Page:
# The Naked Scientists Forum

### Author Topic: How do forces resolve?  (Read 1198 times)

#### LetoII

• Full Member
• Posts: 64
##### How do forces resolve?
« on: 20/09/2012 18:27:17 »
if an object is traveling forward in a straight line and experiences a sideways force both left and right of equal strenght. does this cause this speed in the forward direction to lower?

i think an example would be the following
If a car is going forward and 2 kids on the backseat throw a ball to eachother of equal weight at the same time. does this lower the speed of the car in the forward dimension?
« Last Edit: 20/09/2012 18:29:31 by chris »

#### chris

• Neilep Level Member
• Posts: 5336
• Thanked: 65 times
• The Naked Scientist
##### Re: How do forces resolve?
« Reply #1 on: 20/09/2012 18:30:50 »
The applied forces are opposite to one another and at right angles to the direction of movement of the object; therefore they have no component in the direction of travel and therefore there is no net force on the object so it's trajectory will remain unchanged.

#### lightarrow

• Neilep Level Member
• Posts: 4586
• Thanked: 7 times
##### Re: How do forces resolve?
« Reply #2 on: 20/09/2012 19:16:01 »
the speed wouldn't vary even if the forces were parallel to the trajectory, however.

#### syhprum

• Neilep Level Member
• Posts: 3818
• Thanked: 19 times
##### Re: How do forces resolve?
« Reply #3 on: 20/09/2012 20:03:01 »
If the car was accelerating the rate of acceleration would be increased while the ball was airborne but would fall back as soon as the ball was caught.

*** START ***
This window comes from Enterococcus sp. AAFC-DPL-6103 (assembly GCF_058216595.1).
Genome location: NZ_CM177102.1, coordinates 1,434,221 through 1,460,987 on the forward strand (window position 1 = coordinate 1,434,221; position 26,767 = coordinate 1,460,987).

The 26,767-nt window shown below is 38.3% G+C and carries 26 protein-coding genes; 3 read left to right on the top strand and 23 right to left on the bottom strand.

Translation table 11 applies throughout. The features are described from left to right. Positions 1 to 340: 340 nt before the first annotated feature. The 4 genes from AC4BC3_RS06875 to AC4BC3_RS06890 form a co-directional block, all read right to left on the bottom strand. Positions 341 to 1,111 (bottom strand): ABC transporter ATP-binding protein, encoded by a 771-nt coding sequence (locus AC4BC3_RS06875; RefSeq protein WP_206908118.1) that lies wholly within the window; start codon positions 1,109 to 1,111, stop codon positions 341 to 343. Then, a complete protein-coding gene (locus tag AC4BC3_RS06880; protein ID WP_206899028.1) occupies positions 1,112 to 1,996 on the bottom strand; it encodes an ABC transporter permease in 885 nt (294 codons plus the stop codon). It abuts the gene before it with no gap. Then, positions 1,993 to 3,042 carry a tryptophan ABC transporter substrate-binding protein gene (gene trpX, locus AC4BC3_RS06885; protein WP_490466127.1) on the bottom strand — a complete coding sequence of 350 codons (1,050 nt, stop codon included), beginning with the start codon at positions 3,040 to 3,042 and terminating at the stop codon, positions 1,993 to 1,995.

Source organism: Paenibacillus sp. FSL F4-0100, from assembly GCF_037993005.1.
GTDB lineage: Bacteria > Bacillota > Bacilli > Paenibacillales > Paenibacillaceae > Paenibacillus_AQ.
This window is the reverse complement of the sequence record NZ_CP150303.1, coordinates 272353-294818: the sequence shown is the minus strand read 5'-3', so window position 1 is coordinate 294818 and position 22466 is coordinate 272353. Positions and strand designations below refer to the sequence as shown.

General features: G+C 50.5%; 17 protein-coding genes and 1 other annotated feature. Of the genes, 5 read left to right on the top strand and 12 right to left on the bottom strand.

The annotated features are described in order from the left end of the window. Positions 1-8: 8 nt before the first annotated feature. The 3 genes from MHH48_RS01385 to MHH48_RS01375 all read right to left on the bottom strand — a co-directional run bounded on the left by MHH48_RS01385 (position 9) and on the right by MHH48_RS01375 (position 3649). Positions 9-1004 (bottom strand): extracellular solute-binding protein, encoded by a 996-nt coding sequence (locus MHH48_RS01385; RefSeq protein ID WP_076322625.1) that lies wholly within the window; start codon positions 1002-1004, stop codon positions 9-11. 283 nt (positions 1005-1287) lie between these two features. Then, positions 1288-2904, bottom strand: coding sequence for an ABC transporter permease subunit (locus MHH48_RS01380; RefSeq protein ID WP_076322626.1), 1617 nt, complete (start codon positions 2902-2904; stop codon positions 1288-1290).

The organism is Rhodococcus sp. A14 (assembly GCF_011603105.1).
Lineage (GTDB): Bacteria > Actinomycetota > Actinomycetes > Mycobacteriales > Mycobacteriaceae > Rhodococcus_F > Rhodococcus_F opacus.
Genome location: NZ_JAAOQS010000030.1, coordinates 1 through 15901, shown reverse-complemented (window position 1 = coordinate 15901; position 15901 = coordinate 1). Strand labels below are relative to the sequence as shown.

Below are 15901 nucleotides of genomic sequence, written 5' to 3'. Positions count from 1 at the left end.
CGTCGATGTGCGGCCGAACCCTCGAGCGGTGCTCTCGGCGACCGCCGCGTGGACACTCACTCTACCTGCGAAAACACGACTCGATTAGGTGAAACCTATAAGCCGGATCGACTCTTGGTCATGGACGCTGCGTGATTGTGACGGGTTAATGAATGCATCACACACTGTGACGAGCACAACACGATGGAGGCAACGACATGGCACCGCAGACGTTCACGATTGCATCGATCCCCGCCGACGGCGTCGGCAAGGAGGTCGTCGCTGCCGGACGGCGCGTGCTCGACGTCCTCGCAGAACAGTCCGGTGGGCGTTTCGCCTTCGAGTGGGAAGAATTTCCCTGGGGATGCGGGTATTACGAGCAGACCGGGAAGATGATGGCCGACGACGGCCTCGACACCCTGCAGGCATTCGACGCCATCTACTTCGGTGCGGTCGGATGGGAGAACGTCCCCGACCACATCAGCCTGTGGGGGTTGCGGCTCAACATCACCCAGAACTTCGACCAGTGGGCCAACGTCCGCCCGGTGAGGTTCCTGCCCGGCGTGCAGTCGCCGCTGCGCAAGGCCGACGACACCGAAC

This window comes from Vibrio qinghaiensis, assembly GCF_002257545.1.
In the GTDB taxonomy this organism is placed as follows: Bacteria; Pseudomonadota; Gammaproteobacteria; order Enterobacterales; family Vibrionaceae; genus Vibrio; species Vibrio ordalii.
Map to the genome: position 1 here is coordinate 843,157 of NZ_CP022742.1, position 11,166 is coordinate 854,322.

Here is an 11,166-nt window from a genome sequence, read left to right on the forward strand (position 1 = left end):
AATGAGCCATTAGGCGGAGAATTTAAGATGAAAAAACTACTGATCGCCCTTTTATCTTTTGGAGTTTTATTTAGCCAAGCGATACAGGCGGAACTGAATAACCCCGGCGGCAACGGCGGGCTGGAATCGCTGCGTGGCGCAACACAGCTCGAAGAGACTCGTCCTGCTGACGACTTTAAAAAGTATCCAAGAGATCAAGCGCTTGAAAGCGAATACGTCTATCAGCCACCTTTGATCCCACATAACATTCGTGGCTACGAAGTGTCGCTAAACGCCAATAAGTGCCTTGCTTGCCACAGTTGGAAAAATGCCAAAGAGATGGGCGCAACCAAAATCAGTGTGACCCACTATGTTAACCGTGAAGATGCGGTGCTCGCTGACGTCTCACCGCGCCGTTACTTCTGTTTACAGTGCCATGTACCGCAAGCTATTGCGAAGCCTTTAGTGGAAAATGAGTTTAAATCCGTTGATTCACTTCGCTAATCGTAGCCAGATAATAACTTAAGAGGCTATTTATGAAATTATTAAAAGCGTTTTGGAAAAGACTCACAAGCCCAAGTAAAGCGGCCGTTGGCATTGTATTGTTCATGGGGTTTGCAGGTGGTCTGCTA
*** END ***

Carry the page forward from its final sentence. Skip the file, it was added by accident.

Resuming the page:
#### lightarrow

• Neilep Level Member
• Posts: 4586
• Thanked: 7 times
##### Re: How do forces resolve?
« Reply #4 on: 21/09/2012 16:27:29 »
If the car was accelerating the rate of acceleration would be increased while the ball was airborne but would fall back as soon as the ball was caught.
Ah, yes, with the example it's true, I intended the forst part of the OP's question, with two forces of equal strenght which are opposite (without specifying the time, it means that they always cancel each other).

#### yor_on

• Naked Science Forum GOD!
• Posts: 11987
• Thanked: 4 times
• (Ah, yes:) *a table is always good to hide under*
##### Re: How do forces resolve?
« Reply #5 on: 22/09/2012 02:02:56 »
Well assuming two walls pressuring at the car from opposite sides it should slow down. A pity you wrote that clarifying example. The discussion could have became much livelier without :)

#### The Naked Scientists Forum

##### Re: How do forces resolve?
« Reply #5 on: 22/09/2012 02:02:56 »